Background: Penicillin allergy delabeling confers many benefits, including reduced patient morbidity and mortality and improved health economics. Reports suggest that both patients and clinicians often remain hesitant to take and prescribe penicillins, respectively, after penicillin delabeling. However, follow-up of an individual's penicillin allergy label and incorporation of this into relevant health care records after delabeling have not been well studied in the Australian population.
Objective: To evaluate the status of penicillin allergy labels in the community 1 year after penicillin delabeling at a tertiary hospital in Australia.
Methods: A cross-sectional study was performed using follow-up interviews with patients and community primary care providers after 1 year from the date of patients' penicillin delabeling at a tertiary hospital in New South Wales, Australia. The main outcome measures that were evaluated included patient willingness to accept penicillin for future infections, patient self-reported receipt of penicillin-based antibiotics after delabeling, accuracy of penicillin allergy labels in the records of the primary care provider, and prescription of penicillin-based antibiotics by the general practitioner.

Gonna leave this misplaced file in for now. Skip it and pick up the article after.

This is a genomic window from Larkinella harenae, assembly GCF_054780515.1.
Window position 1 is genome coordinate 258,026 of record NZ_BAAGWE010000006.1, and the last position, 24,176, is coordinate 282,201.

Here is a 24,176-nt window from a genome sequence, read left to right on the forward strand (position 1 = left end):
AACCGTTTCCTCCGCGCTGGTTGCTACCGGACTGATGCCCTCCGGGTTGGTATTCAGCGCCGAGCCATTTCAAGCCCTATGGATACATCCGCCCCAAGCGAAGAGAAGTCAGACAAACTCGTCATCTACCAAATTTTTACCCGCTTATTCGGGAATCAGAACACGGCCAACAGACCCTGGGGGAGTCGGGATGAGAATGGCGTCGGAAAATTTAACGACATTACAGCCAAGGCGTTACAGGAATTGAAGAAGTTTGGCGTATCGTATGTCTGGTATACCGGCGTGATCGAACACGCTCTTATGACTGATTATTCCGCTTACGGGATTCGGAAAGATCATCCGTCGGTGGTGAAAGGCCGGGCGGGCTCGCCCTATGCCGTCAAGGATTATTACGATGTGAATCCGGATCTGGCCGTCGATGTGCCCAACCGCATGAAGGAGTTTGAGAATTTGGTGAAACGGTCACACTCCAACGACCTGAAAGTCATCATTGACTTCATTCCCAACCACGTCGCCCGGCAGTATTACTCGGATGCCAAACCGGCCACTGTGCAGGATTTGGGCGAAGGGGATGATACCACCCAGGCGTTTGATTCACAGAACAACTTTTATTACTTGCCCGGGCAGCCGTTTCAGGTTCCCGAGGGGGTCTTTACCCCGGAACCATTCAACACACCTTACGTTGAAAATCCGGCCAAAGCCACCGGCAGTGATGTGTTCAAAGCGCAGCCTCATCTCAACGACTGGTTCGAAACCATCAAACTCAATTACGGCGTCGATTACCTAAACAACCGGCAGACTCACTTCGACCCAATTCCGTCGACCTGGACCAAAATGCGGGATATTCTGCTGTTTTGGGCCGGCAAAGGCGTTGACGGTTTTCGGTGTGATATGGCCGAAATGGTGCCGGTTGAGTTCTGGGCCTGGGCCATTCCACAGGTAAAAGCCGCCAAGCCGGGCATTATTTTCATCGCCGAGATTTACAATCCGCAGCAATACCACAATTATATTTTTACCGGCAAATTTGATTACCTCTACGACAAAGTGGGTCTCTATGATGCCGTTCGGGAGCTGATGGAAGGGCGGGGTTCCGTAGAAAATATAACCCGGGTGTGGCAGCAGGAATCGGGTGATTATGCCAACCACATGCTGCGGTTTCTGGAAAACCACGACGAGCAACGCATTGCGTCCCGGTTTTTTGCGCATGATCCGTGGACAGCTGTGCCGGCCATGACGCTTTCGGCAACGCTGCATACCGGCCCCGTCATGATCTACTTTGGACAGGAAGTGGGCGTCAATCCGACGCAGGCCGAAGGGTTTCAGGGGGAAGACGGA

Results: A total of 86 patients were included in this study. The percentage of patients with a correct penicillin allergy status at 1-year follow-up was 94% in the hospital electronic medical record but only 37% in primary care records. At 1-year follow-up, 14% of delabeled patients continued to reject penicillin prescriptions.
Conclusion: Better strategies are required to increase patient confidence in receiving penicillins after penicillin delabeling and to ensure that penicillin allergy labels are translated into the medical records at the primary care level.
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